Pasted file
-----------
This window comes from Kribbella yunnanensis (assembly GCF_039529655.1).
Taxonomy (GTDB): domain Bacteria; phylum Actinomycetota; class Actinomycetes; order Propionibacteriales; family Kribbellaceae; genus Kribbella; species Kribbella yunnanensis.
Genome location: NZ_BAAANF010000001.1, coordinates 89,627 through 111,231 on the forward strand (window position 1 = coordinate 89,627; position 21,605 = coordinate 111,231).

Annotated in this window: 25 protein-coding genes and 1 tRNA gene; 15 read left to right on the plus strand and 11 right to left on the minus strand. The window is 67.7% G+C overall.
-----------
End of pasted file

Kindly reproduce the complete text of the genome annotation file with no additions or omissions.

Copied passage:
This window comes from Kribbella yunnanensis (assembly GCF_039529655.1).
Taxonomy (GTDB): domain Bacteria; phylum Actinomycetota; class Actinomycetes; order Propionibacteriales; family Kribbellaceae; genus Kribbella; species Kribbella yunnanensis.
Genome location: NZ_BAAANF010000001.1, coordinates 89,627 through 111,231 on the forward strand (window position 1 = coordinate 89,627; position 21,605 = coordinate 111,231).

Annotated in this window: 25 protein-coding genes and 1 tRNA gene; 15 read left to right on the plus strand and 11 right to left on the minus strand. The window is 67.7% G+C overall.